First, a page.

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|Confirmed entries to date: 3|
Friday, October 2, 2009
I am taking the day off from hiking because it is raining all day. I'm at the house of some new friends relaxing with such amenities as chairs, electricity, cold soda pop, and a bed. What luxury!
But last night he, Steve, showed me a family treasure. His grandmother made this, and he believes that the 1946 date is the year she completed it. This is a handicraft that was popular in the 1940's, rug hooking. His grandmother designed this stair runner to reflect things that were important to the family. She salvaged used material from worn clothing or where ever she could to cut the strips. I'll tell you about the sections. This is a lot of pictures for one post, but I just had to show you, and Steve gave me permission!
Each picture was framed on one of the stair risers, so they weren't walked on. The variegated sections were on the stair treads, so they did not show the dirt or wear as much. The top picture is of the church they attended where she played piano and organ. Next down is a tea service. Steve thinks it was probably the only real china she owned
Then we see the flower garden with a wheelbarrow, and some of the fish which their clientele were hoping to catch.
They lived near Lake Erie, and there was a freshwater marsh between their house and the lake. They made their living by renting rooms to hunters and fishermen, so the next two panels show the marsh and some ducks.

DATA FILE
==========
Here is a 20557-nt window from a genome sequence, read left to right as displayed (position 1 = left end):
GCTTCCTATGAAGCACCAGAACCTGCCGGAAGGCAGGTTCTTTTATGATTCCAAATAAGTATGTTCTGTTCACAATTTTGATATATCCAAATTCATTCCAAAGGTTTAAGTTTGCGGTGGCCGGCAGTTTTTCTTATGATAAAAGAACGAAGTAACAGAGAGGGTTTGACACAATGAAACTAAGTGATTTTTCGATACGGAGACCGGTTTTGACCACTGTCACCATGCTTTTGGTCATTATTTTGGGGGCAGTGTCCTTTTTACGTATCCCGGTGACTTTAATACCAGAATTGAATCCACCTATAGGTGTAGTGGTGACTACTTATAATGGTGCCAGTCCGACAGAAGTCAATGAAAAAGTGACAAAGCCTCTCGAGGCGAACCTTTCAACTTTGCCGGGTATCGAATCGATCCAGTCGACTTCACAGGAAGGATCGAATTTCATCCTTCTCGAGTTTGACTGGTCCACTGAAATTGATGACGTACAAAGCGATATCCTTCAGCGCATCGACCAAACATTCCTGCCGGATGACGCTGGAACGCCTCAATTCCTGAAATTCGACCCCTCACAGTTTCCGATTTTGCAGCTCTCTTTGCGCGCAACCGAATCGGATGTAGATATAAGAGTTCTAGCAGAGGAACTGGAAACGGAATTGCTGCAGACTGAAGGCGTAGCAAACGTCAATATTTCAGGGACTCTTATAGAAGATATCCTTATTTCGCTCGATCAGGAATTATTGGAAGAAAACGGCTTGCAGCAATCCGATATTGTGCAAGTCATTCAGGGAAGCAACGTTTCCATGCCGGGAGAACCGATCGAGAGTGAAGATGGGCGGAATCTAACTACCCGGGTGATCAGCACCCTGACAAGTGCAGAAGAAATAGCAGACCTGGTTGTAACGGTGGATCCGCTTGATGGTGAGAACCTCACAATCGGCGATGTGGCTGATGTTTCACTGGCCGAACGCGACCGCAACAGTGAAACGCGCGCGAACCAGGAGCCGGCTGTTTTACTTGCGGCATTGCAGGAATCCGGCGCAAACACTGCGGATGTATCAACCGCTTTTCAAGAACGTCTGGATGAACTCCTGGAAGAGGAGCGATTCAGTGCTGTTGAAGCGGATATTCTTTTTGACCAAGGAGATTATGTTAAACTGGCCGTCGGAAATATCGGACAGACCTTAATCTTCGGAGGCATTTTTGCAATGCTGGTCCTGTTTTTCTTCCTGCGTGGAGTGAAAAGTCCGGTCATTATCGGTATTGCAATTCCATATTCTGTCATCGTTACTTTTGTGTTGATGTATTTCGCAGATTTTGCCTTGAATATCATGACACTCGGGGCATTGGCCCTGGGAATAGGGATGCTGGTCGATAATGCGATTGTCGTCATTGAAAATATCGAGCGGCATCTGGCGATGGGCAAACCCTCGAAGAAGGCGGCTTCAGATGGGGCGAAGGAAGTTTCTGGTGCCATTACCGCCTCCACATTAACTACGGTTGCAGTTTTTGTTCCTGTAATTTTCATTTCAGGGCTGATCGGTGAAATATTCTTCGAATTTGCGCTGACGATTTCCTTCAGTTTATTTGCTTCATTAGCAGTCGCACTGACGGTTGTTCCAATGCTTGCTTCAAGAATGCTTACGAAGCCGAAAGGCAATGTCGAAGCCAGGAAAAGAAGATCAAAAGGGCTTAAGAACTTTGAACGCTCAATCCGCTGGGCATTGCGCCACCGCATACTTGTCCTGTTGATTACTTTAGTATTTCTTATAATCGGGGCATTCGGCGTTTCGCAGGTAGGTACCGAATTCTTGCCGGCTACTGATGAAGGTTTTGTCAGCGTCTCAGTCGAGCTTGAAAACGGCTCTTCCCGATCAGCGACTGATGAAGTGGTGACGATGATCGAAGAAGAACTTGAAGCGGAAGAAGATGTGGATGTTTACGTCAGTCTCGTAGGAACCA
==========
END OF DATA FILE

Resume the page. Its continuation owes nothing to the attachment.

Next are their fist names, Ray and Eunice.
Followed by the family name, Boller, and a picture of the house. Steve says it looked just like that and was made of red tile. The family lived downstairs and rented the upstairs to the clients.
At the bottom is the date, and then a rose. I've seen quite a few commercial patterns for runners like this, and I think the rose might be the one design in the rug that Eunice took from a book.
Finally, here is the underside of the rose. One can tell the quality of work such as this by how neat the back side looks. This is flawless!
I have always wanted to make something like this, but the amount of time required has actually kept me from starting yet another project. To stumble onto this work of folk art is one of the highlights of this trip for me. The runner is made in sections, so Steve plans to separate it into halves, build a vacuum sealed case, and create two wall hangings.
See Irene's Afghan is Done
See Fun and Frustration